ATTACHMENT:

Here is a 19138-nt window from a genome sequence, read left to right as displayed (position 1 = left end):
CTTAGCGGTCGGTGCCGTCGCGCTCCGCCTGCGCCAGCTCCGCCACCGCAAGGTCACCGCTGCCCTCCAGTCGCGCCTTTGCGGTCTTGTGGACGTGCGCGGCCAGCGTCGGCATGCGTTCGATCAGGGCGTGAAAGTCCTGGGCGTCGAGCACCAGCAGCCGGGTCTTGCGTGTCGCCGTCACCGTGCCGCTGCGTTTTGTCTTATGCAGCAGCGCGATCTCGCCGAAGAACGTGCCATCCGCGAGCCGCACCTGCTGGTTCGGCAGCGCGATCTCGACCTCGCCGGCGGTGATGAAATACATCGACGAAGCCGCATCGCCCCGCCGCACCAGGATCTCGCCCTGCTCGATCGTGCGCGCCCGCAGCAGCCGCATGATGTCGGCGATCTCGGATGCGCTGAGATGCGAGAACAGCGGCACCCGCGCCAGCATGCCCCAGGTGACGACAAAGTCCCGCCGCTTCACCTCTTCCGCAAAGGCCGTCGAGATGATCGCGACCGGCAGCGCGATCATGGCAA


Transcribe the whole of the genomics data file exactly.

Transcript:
Here is a 19138-nt window from a genome sequence, read left to right as displayed (position 1 = left end):
CTTAGCGGTCGGTGCCGTCGCGCTCCGCCTGCGCCAGCTCCGCCACCGCAAGGTCACCGCTGCCCTCCAGTCGCGCCTTTGCGGTCTTGTGGACGTGCGCGGCCAGCGTCGGCATGCGTTCGATCAGGGCGTGAAAGTCCTGGGCGTCGAGCACCAGCAGCCGGGTCTTGCGTGTCGCCGTCACCGTGCCGCTGCGTTTTGTCTTATGCAGCAGCGCGATCTCGCCGAAGAACGTGCCATCCGCGAGCCGCACCTGCTGGTTCGGCAGCGCGATCTCGACCTCGCCGGCGGTGATGAAATACATCGACGAAGCCGCATCGCCCCGCCGCACCAGGATCTCGCCCTGCTCGATCGTGCGCGCCCGCAGCAGCCGCATGATGTCGGCGATCTCGGATGCGCTGAGATGCGAGAACAGCGGCACCCGCGCCAGCATGCCCCAGGTGACGACAAAGTCCCGCCGCTTCACCTCTTCCGCAAAGGCCGTCGAGATGATCGCGACCGGCAGCGCGATCATGGCAA